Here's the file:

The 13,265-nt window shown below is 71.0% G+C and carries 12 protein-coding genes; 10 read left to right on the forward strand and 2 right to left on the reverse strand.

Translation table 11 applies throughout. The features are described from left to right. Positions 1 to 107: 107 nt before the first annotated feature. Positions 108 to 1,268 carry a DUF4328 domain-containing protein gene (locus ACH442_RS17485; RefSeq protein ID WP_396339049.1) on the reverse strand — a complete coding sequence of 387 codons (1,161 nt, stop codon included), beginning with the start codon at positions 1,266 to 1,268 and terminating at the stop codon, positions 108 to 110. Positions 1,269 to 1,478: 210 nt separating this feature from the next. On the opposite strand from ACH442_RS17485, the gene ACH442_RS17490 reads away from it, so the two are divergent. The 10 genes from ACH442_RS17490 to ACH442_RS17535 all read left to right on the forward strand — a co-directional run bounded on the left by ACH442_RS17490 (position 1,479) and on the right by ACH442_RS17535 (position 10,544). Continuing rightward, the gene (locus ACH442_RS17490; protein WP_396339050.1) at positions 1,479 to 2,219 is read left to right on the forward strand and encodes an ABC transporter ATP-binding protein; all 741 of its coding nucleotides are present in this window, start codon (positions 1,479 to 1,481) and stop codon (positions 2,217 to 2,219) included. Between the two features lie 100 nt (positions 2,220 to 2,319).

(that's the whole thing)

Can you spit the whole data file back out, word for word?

The 13,265-nt window shown below is 71.0% G+C and carries 12 protein-coding genes; 10 read left to right on the forward strand and 2 right to left on the reverse strand.

Translation table 11 applies throughout. The features are described from left to right. Positions 1 to 107: 107 nt before the first annotated feature. Positions 108 to 1,268 carry a DUF4328 domain-containing protein gene (locus ACH442_RS17485; RefSeq protein ID WP_396339049.1) on the reverse strand — a complete coding sequence of 387 codons (1,161 nt, stop codon included), beginning with the start codon at positions 1,266 to 1,268 and terminating at the stop codon, positions 108 to 110. Positions 1,269 to 1,478: 210 nt separating this feature from the next. On the opposite strand from ACH442_RS17485, the gene ACH442_RS17490 reads away from it, so the two are divergent. The 10 genes from ACH442_RS17490 to ACH442_RS17535 all read left to right on the forward strand — a co-directional run bounded on the left by ACH442_RS17490 (position 1,479) and on the right by ACH442_RS17535 (position 10,544). Continuing rightward, the gene (locus ACH442_RS17490; protein WP_396339050.1) at positions 1,479 to 2,219 is read left to right on the forward strand and encodes an ABC transporter ATP-binding protein; all 741 of its coding nucleotides are present in this window, start codon (positions 1,479 to 1,481) and stop codon (positions 2,217 to 2,219) included. Between the two features lie 100 nt (positions 2,220 to 2,319).